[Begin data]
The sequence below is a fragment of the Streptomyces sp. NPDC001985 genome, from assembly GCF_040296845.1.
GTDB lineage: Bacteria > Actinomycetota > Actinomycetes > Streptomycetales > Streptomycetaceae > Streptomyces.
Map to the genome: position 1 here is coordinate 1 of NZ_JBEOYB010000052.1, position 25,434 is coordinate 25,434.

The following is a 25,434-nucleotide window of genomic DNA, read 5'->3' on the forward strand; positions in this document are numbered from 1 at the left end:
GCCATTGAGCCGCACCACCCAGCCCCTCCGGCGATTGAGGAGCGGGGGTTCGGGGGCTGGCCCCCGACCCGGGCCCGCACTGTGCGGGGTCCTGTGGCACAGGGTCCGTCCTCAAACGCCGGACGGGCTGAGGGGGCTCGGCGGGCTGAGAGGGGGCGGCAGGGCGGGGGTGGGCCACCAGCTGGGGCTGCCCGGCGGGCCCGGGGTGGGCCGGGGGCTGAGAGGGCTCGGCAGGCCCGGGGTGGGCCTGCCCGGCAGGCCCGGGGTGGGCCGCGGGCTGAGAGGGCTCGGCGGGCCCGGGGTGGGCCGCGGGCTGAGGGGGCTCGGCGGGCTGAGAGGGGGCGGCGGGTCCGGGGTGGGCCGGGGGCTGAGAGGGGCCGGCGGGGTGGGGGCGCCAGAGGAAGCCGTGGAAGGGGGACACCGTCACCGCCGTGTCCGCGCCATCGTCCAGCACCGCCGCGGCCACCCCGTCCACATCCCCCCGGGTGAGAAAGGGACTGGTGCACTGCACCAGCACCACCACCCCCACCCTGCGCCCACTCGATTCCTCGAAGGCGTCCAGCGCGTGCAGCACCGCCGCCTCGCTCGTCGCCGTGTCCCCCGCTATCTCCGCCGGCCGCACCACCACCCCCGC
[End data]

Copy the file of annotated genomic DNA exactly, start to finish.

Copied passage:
The sequence below is a fragment of the Streptomyces sp. NPDC001985 genome, from assembly GCF_040296845.1.
GTDB lineage: Bacteria > Actinomycetota > Actinomycetes > Streptomycetales > Streptomycetaceae > Streptomyces.
Map to the genome: position 1 here is coordinate 1 of NZ_JBEOYB010000052.1, position 25,434 is coordinate 25,434.

The following is a 25,434-nucleotide window of genomic DNA, read 5'->3' on the forward strand; positions in this document are numbered from 1 at the left end:
GCCATTGAGCCGCACCACCCAGCCCCTCCGGCGATTGAGGAGCGGGGGTTCGGGGGCTGGCCCCCGACCCGGGCCCGCACTGTGCGGGGTCCTGTGGCACAGGGTCCGTCCTCAAACGCCGGACGGGCTGAGGGGGCTCGGCGGGCTGAGAGGGGGCGGCAGGGCGGGGGTGGGCCACCAGCTGGGGCTGCCCGGCGGGCCCGGGGTGGGCCGGGGGCTGAGAGGGCTCGGCAGGCCCGGGGTGGGCCTGCCCGGCAGGCCCGGGGTGGGCCGCGGGCTGAGAGGGCTCGGCGGGCCCGGGGTGGGCCGCGGGCTGAGGGGGCTCGGCGGGCTGAGAGGGGGCGGCGGGTCCGGGGTGGGCCGGGGGCTGAGAGGGGCCGGCGGGGTGGGGGCGCCAGAGGAAGCCGTGGAAGGGGGACACCGTCACCGCCGTGTCCGCGCCATCGTCCAGCACCGCCGCGGCCACCCCGTCCACATCCCCCCGGGTGAGAAAGGGACTGGTGCACTGCACCAGCACCACCACCCCCACCCTGCGCCCACTCGATTCCTCGAAGGCGTCCAGCGCGTGCAGCACCGCCGCCTCGCTCGTCGCCGTGTCCCCCGCTATCTCCGCCGGCCGCACCACCACCCCCGC